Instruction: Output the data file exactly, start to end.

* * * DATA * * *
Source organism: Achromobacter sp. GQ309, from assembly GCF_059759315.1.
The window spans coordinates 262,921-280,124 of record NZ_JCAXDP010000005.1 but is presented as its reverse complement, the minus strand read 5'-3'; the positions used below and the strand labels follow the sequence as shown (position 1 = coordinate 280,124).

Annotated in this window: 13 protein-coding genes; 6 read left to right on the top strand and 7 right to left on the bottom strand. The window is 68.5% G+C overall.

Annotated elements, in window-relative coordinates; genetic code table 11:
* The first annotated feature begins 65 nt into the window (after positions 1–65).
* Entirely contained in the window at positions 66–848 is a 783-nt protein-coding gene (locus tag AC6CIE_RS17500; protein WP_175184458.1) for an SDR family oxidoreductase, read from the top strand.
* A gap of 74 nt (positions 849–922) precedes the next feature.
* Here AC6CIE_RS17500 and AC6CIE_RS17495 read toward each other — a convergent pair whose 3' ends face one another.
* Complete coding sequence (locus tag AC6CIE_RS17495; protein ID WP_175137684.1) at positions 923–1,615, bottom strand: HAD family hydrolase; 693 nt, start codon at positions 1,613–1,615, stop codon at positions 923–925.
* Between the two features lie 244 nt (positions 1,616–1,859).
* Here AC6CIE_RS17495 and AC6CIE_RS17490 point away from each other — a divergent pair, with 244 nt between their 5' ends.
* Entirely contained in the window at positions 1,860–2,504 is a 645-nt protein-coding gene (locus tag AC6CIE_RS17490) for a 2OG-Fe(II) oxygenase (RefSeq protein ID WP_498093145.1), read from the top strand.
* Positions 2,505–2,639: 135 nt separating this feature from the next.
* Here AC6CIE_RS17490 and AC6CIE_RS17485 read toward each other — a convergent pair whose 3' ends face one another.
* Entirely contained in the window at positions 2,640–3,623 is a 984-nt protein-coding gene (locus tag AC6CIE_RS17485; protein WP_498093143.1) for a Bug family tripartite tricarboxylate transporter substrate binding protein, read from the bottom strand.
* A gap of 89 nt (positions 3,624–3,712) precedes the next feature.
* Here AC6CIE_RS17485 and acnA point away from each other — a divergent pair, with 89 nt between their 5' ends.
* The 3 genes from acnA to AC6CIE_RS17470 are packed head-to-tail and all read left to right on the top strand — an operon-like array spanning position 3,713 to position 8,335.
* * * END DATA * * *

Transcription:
Source organism: Achromobacter sp. GQ309, from assembly GCF_059759315.1.
The window spans coordinates 262,921-280,124 of record NZ_JCAXDP010000005.1 but is presented as its reverse complement, the minus strand read 5'-3'; the positions used below and the strand labels follow the sequence as shown (position 1 = coordinate 280,124).

Annotated in this window: 13 protein-coding genes; 6 read left to right on the top strand and 7 right to left on the bottom strand. The window is 68.5% G+C overall.

Annotated elements, in window-relative coordinates; genetic code table 11:
* The first annotated feature begins 65 nt into the window (after positions 1–65).
* Entirely contained in the window at positions 66–848 is a 783-nt protein-coding gene (locus tag AC6CIE_RS17500; protein WP_175184458.1) for an SDR family oxidoreductase, read from the top strand.
* A gap of 74 nt (positions 849–922) precedes the next feature.
* Here AC6CIE_RS17500 and AC6CIE_RS17495 read toward each other — a convergent pair whose 3' ends face one another.
* Complete coding sequence (locus tag AC6CIE_RS17495; protein ID WP_175137684.1) at positions 923–1,615, bottom strand: HAD family hydrolase; 693 nt, start codon at positions 1,613–1,615, stop codon at positions 923–925.
* Between the two features lie 244 nt (positions 1,616–1,859).
* Here AC6CIE_RS17495 and AC6CIE_RS17490 point away from each other — a divergent pair, with 244 nt between their 5' ends.
* Entirely contained in the window at positions 1,860–2,504 is a 645-nt protein-coding gene (locus tag AC6CIE_RS17490) for a 2OG-Fe(II) oxygenase (RefSeq protein ID WP_498093145.1), read from the top strand.
* Positions 2,505–2,639: 135 nt separating this feature from the next.
* Here AC6CIE_RS17490 and AC6CIE_RS17485 read toward each other — a convergent pair whose 3' ends face one another.
* Entirely contained in the window at positions 2,640–3,623 is a 984-nt protein-coding gene (locus tag AC6CIE_RS17485; protein WP_498093143.1) for a Bug family tripartite tricarboxylate transporter substrate binding protein, read from the bottom strand.
* A gap of 89 nt (positions 3,624–3,712) precedes the next feature.
* Here AC6CIE_RS17485 and acnA point away from each other — a divergent pair, with 89 nt between their 5' ends.
* The 3 genes from acnA to AC6CIE_RS17470 are packed head-to-tail and all read left to right on the top strand — an operon-like array spanning position 3,713 to position 8,335.